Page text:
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RENAL MASS EVALUATION

How are renal masses usually detected?
Suggestive symptoms such as abdominal or flank pilln, hematuria, or a palpable flank mass on physical examination may prompt radiographic evaluation for a renal mass. An increasing number of renal masses, however, are currently being detected in asymptomatic patients who undergo a noninvasive abdominal imaging study, such as ultrasonography or CT, for an unrelated reason, As many as 50% of all renal cell carcinomas are being detected incidentally in this manner.
 
What is the differential diagnosis of a renal mass in an adult?
l. Benign renal cyst
2, Renal pseudotumor
3. Abscess
,4. Metastatic carcinoma
5. Hematoma
6. Angiomyolipoma
7. Infarct
8. Oncocytoma
9. Vascular malformation
10. Transitional cell carcinoma
11. Benign mesenchymal tumor
12. Renal cell carcinoma
 
 

Which radiographic tests are helpful in establishing the diagnosis of a renal mass?

Stones form in the collecting tubules and pass into the calyces, renal pelvis, and ureter.
 
Which radiographic tests are helpful in establishing the diagnosis of a renal mass?
The available imaging modalities include intravenous pyelography (IVP), ultrasonography, CT, MR!, and renal arteriography. Occasionally, percutaneous aspiration of a renal cyst or percutaneous biopsy of solid renal mass may provide usual diagnostic information.
 
Compare the relative merits of ultrasound, IVP, CT, and MRI in evaluating a renal mass.
IVP with or without nephrotomography can detect many renal masses but may not always distinguish solid from cystic lesions. IVP will also fail to demonstrate small anterior or posterior masses that do not distort the architecture of the kidney. Ultrasonography is reliable in differentiating solid tissue from fluid and can reliably establish the diagnosis of a simple renal cyst. It can also allow the diagnosis of an angiomyolipoma by the characteristic increased echogenicity produced by fat. CT scanning is the single most important radiographic test for delineating the nature of a renal mass. CT, with and without contrast administration, is recommended to take full advantage of the enhancement characteristic of highly vascular renal parenchymal tumors. Solid masses with areas of negative CT attenuation numbers (Hounsfield units) indicative of fat are diagnostic of angiomyolipoma. In approximately 10% of renal masses, CT is indetenninate and additional tests or surgical exploration are needed to establish a definitive diagnosis. MRI offers no diagnostic advantage over ultrasound or CT in characterizing the nature of a renal mass. Because ultrasound and CT are considerably less expensive and easier to obtain, MRI is not recommended for primary evaluation of a renal mass.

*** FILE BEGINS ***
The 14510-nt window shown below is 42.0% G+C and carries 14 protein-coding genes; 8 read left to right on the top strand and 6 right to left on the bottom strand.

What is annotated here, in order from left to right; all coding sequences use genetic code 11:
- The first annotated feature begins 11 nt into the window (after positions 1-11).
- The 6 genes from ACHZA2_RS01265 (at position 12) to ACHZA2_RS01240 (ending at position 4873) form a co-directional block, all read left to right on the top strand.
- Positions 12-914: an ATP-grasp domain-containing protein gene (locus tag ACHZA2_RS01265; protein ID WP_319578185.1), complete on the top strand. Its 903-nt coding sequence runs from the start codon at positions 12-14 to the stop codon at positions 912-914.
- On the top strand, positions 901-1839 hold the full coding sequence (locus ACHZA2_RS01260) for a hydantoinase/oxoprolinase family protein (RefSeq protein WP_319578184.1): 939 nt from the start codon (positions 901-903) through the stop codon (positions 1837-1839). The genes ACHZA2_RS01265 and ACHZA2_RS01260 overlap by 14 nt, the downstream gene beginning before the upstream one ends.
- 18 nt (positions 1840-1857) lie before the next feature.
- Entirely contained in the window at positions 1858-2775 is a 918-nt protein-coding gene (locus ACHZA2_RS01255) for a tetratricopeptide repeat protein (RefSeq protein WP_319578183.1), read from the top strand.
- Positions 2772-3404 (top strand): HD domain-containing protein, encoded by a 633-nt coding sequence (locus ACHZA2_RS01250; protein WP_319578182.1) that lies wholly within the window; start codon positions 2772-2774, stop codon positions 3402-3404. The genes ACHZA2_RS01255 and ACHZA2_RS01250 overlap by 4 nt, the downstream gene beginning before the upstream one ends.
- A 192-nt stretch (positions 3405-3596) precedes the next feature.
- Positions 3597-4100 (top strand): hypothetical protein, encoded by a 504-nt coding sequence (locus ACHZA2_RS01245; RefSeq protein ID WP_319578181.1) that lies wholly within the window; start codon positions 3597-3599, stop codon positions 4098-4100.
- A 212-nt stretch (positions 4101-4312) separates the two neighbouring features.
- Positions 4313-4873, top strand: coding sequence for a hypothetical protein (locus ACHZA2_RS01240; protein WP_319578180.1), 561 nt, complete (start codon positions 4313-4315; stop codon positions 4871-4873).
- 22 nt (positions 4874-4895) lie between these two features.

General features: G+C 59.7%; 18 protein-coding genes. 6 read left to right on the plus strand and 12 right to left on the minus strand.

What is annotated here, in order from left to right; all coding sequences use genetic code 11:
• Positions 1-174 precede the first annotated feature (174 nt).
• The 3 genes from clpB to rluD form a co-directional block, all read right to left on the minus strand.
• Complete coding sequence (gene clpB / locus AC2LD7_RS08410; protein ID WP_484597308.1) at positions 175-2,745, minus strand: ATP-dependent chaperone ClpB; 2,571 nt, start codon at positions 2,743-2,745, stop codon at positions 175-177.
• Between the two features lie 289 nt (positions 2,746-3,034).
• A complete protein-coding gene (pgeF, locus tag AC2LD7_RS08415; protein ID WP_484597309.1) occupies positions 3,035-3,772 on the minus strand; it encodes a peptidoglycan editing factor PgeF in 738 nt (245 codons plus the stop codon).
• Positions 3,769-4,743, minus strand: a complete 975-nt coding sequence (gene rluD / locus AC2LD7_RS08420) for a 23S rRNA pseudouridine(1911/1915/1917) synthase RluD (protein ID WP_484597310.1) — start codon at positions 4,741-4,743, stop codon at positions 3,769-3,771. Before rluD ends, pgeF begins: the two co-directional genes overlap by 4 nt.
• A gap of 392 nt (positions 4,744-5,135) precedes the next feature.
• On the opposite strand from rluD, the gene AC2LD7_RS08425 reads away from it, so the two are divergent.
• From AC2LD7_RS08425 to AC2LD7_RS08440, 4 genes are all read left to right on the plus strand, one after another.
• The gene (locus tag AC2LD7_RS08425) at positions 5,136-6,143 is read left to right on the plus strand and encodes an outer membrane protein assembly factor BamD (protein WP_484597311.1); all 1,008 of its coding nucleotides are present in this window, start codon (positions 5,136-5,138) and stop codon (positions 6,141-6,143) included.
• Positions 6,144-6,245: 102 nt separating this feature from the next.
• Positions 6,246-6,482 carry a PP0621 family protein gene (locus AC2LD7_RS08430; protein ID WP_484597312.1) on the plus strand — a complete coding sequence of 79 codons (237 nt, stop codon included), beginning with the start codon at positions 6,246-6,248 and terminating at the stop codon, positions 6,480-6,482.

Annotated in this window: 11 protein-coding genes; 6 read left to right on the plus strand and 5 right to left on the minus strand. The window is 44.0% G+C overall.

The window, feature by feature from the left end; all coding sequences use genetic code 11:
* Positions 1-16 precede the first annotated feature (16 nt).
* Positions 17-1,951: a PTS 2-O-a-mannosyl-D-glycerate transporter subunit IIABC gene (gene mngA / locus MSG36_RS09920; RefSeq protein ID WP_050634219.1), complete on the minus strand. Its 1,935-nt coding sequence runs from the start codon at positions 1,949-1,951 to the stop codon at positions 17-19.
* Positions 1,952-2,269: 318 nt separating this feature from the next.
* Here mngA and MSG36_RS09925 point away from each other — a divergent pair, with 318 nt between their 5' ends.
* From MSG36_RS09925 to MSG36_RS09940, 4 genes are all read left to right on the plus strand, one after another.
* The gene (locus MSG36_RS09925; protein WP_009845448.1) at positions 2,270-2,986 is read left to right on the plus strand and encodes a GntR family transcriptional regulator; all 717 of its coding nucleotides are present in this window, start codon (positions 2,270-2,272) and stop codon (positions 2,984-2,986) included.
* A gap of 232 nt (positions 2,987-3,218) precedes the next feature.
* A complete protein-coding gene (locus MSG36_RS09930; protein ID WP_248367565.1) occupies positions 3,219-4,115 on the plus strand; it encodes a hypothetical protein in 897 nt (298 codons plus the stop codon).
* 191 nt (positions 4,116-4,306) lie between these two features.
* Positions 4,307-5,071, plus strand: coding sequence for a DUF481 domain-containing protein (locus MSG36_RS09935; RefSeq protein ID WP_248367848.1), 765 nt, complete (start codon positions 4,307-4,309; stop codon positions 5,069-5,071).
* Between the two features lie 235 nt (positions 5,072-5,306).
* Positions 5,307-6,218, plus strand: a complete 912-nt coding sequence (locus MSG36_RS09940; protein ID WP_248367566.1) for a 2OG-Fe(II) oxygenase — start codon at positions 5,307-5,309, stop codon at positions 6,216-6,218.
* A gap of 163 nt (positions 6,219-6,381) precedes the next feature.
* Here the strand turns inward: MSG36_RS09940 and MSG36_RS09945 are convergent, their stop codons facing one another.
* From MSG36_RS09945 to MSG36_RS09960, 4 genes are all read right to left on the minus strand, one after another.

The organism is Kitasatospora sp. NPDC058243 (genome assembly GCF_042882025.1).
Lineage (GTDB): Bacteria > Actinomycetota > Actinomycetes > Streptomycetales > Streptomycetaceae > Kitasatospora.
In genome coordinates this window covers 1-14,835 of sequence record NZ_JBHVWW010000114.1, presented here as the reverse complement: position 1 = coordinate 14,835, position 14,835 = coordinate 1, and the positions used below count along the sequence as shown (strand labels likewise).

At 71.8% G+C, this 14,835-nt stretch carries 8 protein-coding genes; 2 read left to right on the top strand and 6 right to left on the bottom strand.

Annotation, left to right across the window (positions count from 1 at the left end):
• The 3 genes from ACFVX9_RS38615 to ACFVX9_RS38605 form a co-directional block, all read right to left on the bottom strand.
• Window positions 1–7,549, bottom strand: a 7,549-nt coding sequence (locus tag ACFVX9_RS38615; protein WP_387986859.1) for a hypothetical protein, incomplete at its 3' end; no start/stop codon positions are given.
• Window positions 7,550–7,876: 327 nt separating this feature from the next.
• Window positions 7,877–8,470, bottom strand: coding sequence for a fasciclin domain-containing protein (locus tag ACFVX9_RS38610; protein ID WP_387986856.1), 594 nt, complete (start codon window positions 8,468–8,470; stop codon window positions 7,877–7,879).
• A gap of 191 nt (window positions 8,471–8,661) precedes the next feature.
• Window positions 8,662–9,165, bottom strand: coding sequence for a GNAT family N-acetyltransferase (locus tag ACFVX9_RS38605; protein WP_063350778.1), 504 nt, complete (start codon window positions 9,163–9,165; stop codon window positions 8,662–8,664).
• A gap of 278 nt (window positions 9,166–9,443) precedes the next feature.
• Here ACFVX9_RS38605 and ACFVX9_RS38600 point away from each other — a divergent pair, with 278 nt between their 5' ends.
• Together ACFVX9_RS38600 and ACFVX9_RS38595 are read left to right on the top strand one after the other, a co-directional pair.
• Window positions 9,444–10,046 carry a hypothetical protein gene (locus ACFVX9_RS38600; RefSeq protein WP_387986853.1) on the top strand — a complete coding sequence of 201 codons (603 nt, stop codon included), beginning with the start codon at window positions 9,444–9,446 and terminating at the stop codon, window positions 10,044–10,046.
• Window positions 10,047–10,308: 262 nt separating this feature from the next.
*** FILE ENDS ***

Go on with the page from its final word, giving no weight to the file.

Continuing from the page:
Explain the difference between a simple renal cyst and a complex renal cyst.
IA simple renal cyst is a benign lesion and appears as a round, well-marginated mass on ultrasound or CT with a thin smooth wall. A simple renal cyst is anechoic on ultrasound; on CT it demonstrates a low density « 20 Hounsfield units) with no contrast enhancement. A complex renal cyst has one or more features that may be indicative of malignancy, such as internal septations, calcium in the cyst wall or septum, high density or heterogeneous internal appearance, irregular margin, or areas with contrast enhancement on CT scan. Complex cysts with thin septa or calcium in the cyst wall or septum are most likely benign; however, the other listed features are more suggestive of renal cell carcinoma.
 

What is a renal pseudotumor?
An area of normal renal parenchyma that gives the appearance of a solid renal mass. A4enal pseudotumor may represent a hypertrophied column of Bertin, an area of segmental renal hypertrophy, or an unusually shaped kidney. The diagnosis can be established with a technetium dimercaptosuccinic acid (DMSA) renal scan, which will demonstrate increased uptake of isotope with a pseudotumor and decreased uptake of isotope with a cystic or solid renal mass.
 
Is arteriography useful in evaluating a renal mass?
There are relatively few indications for arteriography during the diagnostic evaluation of a renal mass. Most renal cell carcinomas demonstrate neovascularity, wh.ile-metastatic renal tumors and transitional cell carcinomas are relatively avascular. However, 15-20% of renal cell carcinomas are also avascular. Currently, the major value of arteriography is as an adjunct to surgery in selected patients.
 

When should percutaneous aspiration of a renal cyst or percutaneous biopsy of a renal mass be performed?
If a renal cyst remains equivocal after CT scanning, aspiration of fluid from it is occasionally helpful. The presence of abnormal cytologic findings or blood in the aspirate is suggestive of malignancy and may indicate a need for surgical exploration. Percutaneous biopsy of a solid renal mass is indicated when ~ metastatic lesion, abscess, or infected cyst is suspected. Routine biopsy of solid renal masses is not recommended due to a high incidence of false-negative findings in patients with renal cell carcinoma.

 
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